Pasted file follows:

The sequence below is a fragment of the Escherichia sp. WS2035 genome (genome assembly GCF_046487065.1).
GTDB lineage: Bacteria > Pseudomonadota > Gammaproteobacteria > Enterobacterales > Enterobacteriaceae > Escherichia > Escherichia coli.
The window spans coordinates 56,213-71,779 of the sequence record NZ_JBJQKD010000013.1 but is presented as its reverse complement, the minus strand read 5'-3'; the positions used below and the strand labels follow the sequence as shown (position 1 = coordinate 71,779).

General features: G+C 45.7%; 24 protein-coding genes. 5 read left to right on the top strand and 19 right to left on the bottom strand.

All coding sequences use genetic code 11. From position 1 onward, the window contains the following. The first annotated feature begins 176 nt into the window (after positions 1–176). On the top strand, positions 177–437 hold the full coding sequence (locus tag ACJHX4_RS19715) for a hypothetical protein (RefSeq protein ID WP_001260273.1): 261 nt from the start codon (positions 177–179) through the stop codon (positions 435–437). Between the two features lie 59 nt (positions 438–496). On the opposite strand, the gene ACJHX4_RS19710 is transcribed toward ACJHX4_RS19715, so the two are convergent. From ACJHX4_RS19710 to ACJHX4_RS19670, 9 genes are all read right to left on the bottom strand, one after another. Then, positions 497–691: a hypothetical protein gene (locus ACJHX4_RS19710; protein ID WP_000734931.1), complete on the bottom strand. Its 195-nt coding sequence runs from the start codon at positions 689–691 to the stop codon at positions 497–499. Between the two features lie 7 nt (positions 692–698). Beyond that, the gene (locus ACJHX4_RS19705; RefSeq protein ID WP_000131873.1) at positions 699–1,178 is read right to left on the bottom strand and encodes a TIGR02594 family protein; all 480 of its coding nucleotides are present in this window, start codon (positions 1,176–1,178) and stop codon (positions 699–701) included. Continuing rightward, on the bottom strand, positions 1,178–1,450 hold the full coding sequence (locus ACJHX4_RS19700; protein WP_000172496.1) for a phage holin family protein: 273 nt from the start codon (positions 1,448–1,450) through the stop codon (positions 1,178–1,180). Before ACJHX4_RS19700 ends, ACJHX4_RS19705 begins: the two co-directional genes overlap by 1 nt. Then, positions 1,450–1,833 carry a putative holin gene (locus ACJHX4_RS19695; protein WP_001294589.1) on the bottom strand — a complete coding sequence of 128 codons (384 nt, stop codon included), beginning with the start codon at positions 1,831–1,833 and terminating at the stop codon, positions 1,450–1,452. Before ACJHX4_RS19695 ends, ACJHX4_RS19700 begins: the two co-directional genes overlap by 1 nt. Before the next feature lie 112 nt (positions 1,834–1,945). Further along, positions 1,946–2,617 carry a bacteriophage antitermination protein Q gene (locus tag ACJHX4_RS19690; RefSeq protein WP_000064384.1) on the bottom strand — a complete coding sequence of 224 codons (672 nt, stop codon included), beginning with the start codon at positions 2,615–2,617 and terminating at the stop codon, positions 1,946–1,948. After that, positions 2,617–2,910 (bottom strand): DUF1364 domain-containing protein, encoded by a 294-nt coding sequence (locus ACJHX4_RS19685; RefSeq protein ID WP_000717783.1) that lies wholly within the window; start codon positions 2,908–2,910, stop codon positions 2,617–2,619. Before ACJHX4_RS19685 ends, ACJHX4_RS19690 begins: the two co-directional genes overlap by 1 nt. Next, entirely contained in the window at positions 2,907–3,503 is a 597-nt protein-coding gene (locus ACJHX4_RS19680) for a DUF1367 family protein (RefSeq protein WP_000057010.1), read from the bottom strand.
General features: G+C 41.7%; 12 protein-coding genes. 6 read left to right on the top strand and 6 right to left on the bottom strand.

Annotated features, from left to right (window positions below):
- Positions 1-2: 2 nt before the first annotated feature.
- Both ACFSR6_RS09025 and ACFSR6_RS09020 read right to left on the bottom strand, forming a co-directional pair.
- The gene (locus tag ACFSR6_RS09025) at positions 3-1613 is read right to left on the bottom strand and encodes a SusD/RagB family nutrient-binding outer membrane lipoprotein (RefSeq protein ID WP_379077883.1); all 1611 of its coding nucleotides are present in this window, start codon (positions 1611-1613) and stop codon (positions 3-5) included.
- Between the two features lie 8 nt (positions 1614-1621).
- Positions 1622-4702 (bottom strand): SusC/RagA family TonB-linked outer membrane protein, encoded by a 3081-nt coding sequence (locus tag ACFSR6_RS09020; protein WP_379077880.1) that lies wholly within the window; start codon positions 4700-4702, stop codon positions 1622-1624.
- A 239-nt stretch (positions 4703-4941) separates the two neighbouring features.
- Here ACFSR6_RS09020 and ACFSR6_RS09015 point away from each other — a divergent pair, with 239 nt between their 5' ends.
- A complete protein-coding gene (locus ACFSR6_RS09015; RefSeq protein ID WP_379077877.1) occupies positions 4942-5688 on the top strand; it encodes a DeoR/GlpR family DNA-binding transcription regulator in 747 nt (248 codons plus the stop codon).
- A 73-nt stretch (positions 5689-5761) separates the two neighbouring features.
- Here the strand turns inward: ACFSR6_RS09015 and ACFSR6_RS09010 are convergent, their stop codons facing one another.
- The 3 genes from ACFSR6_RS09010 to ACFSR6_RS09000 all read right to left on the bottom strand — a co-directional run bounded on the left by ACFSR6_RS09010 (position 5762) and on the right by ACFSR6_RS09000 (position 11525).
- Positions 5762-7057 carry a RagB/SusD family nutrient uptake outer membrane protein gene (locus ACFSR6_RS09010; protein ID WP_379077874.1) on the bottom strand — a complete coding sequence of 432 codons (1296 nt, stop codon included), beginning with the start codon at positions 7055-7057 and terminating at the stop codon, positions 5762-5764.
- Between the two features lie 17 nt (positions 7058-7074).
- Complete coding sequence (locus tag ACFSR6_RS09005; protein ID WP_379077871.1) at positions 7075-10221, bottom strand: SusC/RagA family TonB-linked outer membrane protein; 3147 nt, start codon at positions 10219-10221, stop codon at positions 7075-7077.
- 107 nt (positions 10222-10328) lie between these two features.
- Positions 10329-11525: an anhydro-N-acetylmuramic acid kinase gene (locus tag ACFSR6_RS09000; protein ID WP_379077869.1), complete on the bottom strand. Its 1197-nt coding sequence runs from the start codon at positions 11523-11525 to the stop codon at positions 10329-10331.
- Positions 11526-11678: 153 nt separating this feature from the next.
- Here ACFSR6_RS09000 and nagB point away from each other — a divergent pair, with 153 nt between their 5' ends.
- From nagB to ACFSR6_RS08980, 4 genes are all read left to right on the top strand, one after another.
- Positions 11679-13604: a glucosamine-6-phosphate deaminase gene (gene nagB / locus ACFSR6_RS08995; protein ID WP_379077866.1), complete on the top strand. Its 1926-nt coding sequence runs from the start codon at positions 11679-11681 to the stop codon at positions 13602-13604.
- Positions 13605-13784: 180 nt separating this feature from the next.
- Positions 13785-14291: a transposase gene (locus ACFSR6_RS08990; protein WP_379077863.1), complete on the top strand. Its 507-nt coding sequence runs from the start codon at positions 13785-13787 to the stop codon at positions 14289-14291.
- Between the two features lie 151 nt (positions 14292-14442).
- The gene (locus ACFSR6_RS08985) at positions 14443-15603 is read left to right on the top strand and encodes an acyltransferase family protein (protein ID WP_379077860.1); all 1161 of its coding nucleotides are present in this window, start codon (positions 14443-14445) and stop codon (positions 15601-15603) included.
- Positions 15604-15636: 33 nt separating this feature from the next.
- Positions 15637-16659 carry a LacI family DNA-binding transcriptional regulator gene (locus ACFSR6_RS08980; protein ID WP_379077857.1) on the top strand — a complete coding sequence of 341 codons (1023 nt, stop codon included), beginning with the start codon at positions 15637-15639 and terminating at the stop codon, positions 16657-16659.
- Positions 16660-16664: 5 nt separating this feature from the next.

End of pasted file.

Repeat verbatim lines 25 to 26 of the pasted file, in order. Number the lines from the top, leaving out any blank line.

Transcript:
- Here ACFSR6_RS09000 and nagB point away from each other — a divergent pair, with 153 nt between their 5' ends.
- From nagB to ACFSR6_RS08980, 4 genes are all read left to right on the top strand, one after another.